Colic is an imprecise term used to describe the frustrating condition characterised by extreme periods of crying in an otherwise well-fed healthy infant.
Despite many years of research, we still do not understand what causes colic. The most widely held view is that colic is due to trapped wind causing pain in the infant’s tummy. Colic commonly starts at about 1 month of age, particularly in the evenings and night times. This is a transient phenomenon which the infant outgrows by about 4 months of age.
Classical symptoms include prolonged periods of crying and fussiness with curled up legs, clenched fists and tensed abdominal muscles. This may last a few minutes to as long as 3 to 4 hours regardless of the usual efforts at comforting. The crying can then stop just as suddenly as it started.
5 Tips that may help to soothe a colic infant include:
- Keeping baby in gentle rhythmic rocking motion, e.g. gentle rocking in arms or in a sling, taking him/her out in a pram or car for a ride. Don’t worry about spoiling your baby by holding him or her too much.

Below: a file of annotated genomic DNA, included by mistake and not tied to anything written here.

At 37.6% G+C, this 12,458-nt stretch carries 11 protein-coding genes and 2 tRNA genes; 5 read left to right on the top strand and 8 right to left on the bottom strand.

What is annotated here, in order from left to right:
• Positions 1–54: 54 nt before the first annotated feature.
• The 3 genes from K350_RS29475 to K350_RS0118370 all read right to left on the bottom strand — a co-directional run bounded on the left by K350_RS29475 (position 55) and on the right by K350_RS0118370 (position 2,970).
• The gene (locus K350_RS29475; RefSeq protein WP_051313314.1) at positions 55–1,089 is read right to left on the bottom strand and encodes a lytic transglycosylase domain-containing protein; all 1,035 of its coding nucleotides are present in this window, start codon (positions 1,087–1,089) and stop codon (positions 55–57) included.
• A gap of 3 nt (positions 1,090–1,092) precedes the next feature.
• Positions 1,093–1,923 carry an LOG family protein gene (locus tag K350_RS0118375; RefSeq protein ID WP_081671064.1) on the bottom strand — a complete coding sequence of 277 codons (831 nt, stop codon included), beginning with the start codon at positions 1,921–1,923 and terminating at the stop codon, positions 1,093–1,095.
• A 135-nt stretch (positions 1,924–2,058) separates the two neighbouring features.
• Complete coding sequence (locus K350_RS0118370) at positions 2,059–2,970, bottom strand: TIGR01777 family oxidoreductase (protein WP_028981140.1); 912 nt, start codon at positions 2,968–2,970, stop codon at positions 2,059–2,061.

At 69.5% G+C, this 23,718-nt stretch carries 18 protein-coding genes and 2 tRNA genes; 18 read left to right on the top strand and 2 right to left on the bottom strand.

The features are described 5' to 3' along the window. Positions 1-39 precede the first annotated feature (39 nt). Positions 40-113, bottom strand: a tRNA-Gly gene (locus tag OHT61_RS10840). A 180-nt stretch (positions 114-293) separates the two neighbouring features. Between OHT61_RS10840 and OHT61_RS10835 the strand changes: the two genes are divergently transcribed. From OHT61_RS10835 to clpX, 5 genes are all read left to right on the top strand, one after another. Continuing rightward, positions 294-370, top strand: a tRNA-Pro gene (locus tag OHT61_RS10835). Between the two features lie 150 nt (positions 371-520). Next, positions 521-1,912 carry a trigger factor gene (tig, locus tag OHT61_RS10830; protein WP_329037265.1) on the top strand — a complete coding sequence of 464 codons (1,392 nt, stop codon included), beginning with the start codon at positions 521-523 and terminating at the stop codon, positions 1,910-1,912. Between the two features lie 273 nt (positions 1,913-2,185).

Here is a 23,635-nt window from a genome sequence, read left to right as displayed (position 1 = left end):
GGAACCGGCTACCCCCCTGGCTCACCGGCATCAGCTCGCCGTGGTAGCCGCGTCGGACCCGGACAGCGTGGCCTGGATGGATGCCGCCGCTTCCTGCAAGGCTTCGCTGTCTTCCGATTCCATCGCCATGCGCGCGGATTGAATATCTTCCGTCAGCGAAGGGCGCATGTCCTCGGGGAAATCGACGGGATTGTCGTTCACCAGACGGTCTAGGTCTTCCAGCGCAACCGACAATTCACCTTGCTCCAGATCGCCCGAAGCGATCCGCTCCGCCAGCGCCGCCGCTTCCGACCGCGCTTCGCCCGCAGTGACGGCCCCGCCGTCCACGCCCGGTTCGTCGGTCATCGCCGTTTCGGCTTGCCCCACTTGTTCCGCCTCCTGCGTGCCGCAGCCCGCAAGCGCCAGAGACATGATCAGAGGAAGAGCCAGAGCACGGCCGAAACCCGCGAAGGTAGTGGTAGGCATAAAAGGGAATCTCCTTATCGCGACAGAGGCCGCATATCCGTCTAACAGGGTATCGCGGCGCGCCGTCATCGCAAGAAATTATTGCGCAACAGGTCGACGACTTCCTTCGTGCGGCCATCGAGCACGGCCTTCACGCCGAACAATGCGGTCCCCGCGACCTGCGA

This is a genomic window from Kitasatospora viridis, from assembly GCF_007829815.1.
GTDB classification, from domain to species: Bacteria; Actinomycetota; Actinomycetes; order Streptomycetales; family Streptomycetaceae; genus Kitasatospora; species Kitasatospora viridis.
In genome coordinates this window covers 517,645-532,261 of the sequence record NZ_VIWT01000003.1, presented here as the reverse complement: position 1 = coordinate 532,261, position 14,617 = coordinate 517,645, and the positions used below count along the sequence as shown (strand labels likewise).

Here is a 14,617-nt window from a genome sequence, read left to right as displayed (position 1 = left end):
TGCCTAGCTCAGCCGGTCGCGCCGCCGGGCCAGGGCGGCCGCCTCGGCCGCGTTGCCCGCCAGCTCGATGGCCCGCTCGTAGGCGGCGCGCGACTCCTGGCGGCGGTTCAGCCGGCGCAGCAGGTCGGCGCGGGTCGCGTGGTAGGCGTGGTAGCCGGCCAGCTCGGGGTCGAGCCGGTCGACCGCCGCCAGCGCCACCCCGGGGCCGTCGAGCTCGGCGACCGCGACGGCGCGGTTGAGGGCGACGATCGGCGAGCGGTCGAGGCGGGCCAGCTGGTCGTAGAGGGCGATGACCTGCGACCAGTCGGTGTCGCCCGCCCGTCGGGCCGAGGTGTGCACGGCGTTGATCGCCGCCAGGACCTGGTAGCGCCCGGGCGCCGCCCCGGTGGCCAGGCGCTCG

- ‘Burping’ baby or feeding in a more upright position may help to prevent the build-up of ‘wind’
- Trying ‘anti-wind’ medications like Infacol, Rid-Wind drops or gripe water, to help reduce or disperse intestinal gas
- Gentle baby massage
Usually, in the case of colic, the infant is otherwise healthy and well. The infant should be feeding well, passing normal stools and urine, and should not be running a temperature. Since the crying and fussiness can be severe, it is important to exclude other serious causes of inconsolable crying, such as infections, intestinal obstruction, injuries, particularly head injuries and post vaccinations.
Symptoms that may warrant a doctor’s consult include:
- Changes in baby’s eating, sleeping or behaviour
- Vomiting or diarrhoea
- Tummy becoming distended or painful to touch
- Persistent irritability despite above measures
Caring for a baby with colic can be very stressful. Sometimes, you may not be to calm your baby’s crying. If your nerves get frayed, remember:
Never shake your baby. If you are feeling helpless and exhausted over your baby’s crying, hand your baby to another trusted adult. If you’re alone, put him or her down somewhere safe, such as in a crib.
Let someone else give you a break. It’s stressful to listen to your baby cry for long periods. It is OK to arrange for someone to help with the baby so that you can have a few moments to yourself.
Stay positive and remember colic is a transient phenomenon!
Dr Ian Ong, SBCC Baby & Child Clinic.
SBCC Baby & Child Clinic
Blk 721 Ang Mo Kio Ave 8 | #01-2803/2805
Tel: 6456 8874
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